This Saturday, in a small garage in Reykjavik, Iceland, the hugely affable, 6ft 9inch strongman, Hafor Björnsson, will attempt to do what no other man on earth has done and deadlift 501kgs. It’s brave, it’s foolhardy and, in Hafthor’s case, it’s controversial.
The current record of 500kgs was set four years ago by British strongman, Eddie ‘The Beast’ Hall, during the 2016 Europe’s Strongest Man competition, in front of 10,000 people at the First Direct Arena in Leeds, UK. Earlier that day Hall had already set the new deadlift world record at 465kgs, and when he asked for 500kgs to be set, all in the arena were excited, but few were confident.
Hall strapped himself to the bar and stood, acknowledging the crowd as blood poured from his nose, before collapsing to the floor. “That nearly killed me,” he acknowledged afterwards. "The pressure on my body was surreal. I passed out after. I had nose bleeds. It’s not healthy doing something like that.”
It’s a record that has irked Björnsson for almost half a decade. He and Hall are not friends, and have used social media as a modern battle ground, insulting, goading and impressing each other in equal measure. But it’s this attempt which has seen open warfare develop between the two, centred squarely on Hafthor’s chosen location - his garage.
Six months ago, the roadmap was simple enough. Björnsson would enter the World’s Strongest Man, and under strict competition rules attempt (and probably break) the record set by Eddie. But the Coronavirus has put paid to all that and, rather than wait, Hafthor has decided to carry on regardless. In doing so, he shines a spotlight on an interesting area of Strongman competitions: there is no governing body that regulates the sport.
Almost all sports, from football to table tennis are regulated. If you want to set a world record, you have to do it under strict conditions. Strongmen find themselves under no such jurisdiction, if they want to break a record, they can head to their garage, and Eddie Hall is unimpressed, stating on social media: “Absolutely no legitimate sport would acknowledge world records broken out of competition and you are undermining the very sport you are claiming to be champion”.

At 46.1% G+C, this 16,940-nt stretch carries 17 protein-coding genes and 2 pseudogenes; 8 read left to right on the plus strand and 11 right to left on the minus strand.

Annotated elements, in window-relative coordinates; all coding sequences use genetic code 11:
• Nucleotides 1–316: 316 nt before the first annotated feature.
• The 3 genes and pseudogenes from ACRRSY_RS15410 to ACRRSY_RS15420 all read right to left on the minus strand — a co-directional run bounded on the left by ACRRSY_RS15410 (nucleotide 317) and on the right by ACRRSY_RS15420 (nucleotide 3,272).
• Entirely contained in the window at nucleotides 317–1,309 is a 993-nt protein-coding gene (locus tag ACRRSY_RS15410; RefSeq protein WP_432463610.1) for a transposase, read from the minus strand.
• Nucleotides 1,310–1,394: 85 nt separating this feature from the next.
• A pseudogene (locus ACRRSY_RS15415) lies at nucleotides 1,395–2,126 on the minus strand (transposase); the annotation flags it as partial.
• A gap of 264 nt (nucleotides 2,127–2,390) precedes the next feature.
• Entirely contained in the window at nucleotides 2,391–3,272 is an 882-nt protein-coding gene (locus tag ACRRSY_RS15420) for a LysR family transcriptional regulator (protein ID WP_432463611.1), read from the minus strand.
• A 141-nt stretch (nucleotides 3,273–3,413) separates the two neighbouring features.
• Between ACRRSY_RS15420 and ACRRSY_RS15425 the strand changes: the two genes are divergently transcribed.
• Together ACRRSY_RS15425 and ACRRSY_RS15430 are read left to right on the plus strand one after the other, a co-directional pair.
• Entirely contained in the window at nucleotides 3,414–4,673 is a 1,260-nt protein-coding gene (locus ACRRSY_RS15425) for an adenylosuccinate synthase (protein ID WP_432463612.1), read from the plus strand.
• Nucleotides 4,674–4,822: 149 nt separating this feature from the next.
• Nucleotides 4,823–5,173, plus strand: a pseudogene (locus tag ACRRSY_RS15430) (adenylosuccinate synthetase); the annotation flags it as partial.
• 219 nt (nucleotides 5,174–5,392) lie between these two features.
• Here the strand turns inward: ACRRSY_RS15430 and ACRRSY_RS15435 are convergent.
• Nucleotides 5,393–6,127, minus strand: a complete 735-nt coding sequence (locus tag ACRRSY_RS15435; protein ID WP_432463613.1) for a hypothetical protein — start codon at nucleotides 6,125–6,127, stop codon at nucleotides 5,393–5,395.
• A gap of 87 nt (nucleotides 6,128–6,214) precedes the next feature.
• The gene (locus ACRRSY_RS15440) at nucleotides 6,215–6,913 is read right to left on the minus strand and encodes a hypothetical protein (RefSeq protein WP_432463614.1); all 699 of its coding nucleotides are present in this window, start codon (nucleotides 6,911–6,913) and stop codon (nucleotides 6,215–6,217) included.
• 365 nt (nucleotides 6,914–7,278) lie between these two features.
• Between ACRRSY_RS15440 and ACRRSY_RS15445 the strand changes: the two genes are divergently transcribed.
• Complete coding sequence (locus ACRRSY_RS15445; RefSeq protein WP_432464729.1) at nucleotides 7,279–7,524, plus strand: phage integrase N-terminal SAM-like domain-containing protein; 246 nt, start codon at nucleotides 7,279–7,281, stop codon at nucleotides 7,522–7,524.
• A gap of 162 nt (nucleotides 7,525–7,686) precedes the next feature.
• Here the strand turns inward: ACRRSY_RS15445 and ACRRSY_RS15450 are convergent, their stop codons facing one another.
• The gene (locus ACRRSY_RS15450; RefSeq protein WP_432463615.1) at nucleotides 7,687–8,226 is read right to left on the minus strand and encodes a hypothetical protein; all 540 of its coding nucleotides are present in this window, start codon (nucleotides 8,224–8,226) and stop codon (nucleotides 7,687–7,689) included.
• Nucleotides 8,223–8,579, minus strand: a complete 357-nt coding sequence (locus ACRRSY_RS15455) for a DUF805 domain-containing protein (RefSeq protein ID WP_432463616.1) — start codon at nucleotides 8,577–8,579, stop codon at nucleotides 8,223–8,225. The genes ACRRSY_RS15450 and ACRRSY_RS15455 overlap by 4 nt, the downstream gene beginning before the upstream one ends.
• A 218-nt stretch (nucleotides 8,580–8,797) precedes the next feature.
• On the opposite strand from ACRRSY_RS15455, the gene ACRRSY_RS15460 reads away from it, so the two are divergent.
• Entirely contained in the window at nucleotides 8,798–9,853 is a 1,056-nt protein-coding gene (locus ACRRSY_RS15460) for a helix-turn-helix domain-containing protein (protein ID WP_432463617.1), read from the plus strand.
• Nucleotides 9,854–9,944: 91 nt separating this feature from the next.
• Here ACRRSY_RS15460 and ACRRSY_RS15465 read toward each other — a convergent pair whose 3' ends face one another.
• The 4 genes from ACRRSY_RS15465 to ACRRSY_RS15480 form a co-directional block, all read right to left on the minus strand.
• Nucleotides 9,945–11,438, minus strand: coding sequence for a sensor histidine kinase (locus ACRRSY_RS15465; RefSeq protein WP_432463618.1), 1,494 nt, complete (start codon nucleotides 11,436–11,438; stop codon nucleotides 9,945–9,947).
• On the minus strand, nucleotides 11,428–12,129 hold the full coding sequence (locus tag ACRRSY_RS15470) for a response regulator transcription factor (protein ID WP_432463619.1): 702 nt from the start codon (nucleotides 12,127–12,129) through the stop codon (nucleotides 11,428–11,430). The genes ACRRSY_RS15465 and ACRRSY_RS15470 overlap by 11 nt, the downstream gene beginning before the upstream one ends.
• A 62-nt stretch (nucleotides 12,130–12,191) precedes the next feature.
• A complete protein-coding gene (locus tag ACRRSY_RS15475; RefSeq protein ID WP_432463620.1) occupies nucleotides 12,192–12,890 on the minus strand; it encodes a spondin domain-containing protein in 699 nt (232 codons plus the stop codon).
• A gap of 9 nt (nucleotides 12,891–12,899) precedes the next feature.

That doesn’t mean that Björnsson is going to wander into his garage and stroll out saying, “I did it”. His attempt will be closely scrutinised by fellow Icelandic strongman (and head judge for World Strongest Man), Magnus Ver Magnusson who will be right there in the garage with him, and of course the entire event will be live-streamed out of Iceland to a huge global audience.
Can he do it? Saturday will tell. Björnsson believes this is just the start, and he will move rapidly on to lifting 520kgs. If he does, we will enter a new era of man mountains but regardless, it’s unlikely Hall will acknowledge the record, stating in a press release aimed directly at Hafthor: “Because of the malicious rumours Thor and his team started I’ve endured years of people questioning what is the crowning achievement of my career. Well guess what pal, you break my record in your home gym with a bunch of your pals, you’re going to get the same treatment."